The three and four star photos invariably involve the pokémon doing something unusual and/or being light up by the Illumina phenomenon, which creates a surprisingly strong puzzle element where you have to work out how to make a pokémon perform an action for the camera.
You’re given achievement like challenges to complete, that usually hint at the rarer actions, but there’s still lots of unexpected things going on around you that are easy to miss, from a snake-like Arbok sleeping in a tree to discovering why a Skorupi is suddenly laying on its back – after you turned away while trying to snap a shot of a Sandshrew rolling past.
The game is full of little micro-story moments like this, and we were surprised at one point to see a seagull-like pokémon snatch a fish out of the water – which may be the first time pokémon have been portrayed as eating each other in a game, even though their pokédex descriptions have been talking about it for years.
Photos can also be enjoyed simply for what they are, with a fairly extensive suite of editing options that allow you to do everything from simply crop the image to add stickers and silly glasses. Photos can be saved independently to your own personal album, whether they’re used in the pokédex or not, and you can also share them online for other people to see and rate.
With the original you could, in America, take your memory card to Blockbusters and print out actual photos and that’s still possible with New Pokémon Snap if you have access to a Fujifilm Instax Mini Link printer. Nintendo has sent us one to try out (it also works with other Switch games like Animal Crossing) but we can’t test it until April 30 when the app goes live.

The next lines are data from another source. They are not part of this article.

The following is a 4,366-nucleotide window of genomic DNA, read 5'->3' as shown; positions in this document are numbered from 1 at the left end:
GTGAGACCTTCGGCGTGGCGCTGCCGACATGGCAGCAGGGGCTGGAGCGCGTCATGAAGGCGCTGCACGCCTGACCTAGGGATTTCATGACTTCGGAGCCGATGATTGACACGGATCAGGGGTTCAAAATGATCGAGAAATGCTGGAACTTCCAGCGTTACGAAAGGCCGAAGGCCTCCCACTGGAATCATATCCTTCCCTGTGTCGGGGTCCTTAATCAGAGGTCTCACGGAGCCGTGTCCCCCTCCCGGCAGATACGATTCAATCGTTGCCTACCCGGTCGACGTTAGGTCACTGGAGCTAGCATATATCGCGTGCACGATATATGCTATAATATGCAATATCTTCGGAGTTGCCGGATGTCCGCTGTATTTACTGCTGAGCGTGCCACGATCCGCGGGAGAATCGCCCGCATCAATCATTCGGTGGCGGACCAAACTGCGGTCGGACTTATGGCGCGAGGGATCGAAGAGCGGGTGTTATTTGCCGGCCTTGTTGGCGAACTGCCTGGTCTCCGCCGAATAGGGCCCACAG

New Pokémon Snap is more involved than you would think but it would be a lie to describe it as a deep or complex game, just as it would be foolish to expect such a thing in the first place. We would call it relaxing but it’s actually quite nerve-wracking at times, as you know you’re coming up to a set piece and are desperate to try to get a decent snap in the few seconds window you’re afforded.
There is no random element to New Pokémon Snap and instead each environment has multiple different courses every time you unlock a new level of experience, by earning points with your photos. This is the where the question of wasted potential comes in, as it’s very easy to imagine a sequel where you can move about freely and, more importantly, the pokémon react dynamically to each other and the environment, creating a more sandbox style of play.
That’s certainly the sort of game we would’ve imagined existing back in the N64 days, when dreaming of what Pokémon Snap would become in another 20 years, but for better or worse this feels like the sort of sequel that should’ve appeared shortly after the original, on the GameCube or Wii. How much you take that as a criticism depends on your point of view on Pokémon and sequels in general but in terms of creating a worthwhile follow-up, and quasi-remake, of the original this is largely faultless.
The graphics aren’t the best on the Switch, but at least they’re not as flat out embarrassing as Sword/Shield, and seeing pokémon in more naturalistic settings, with no mention of pokéballs or fighting, focuses on a side of the franchise that often gets ignored nowadays. New Pokémon Snap is a fine sequel and while you can’t help but wish it had come out a good decade or so earlier it’s definitely a case of better late than ever.
New Pokémon Snap review summary
In Short: It’s been a long time coming but the magic of Pokémon Snap has been effectively recreated in a game that’s more challenging and engrossing than its peaceable premise suggests.
Pros: The original concept still works very well in terms of both gameplay and its depiction of the pokémon world. A deceptive amount of content with some cleverly hidden secrets.
Cons: The gameplay hasn’t fundamentally changed from the original, despite the obvious potential for expansion. Photo grading often seems arbitrary.
Formats: Nintendo Switch
Publisher: The Pokémon Company
Developer: Bandai Namco Studios
Release Date: 30th April 2021
Age Rating: 3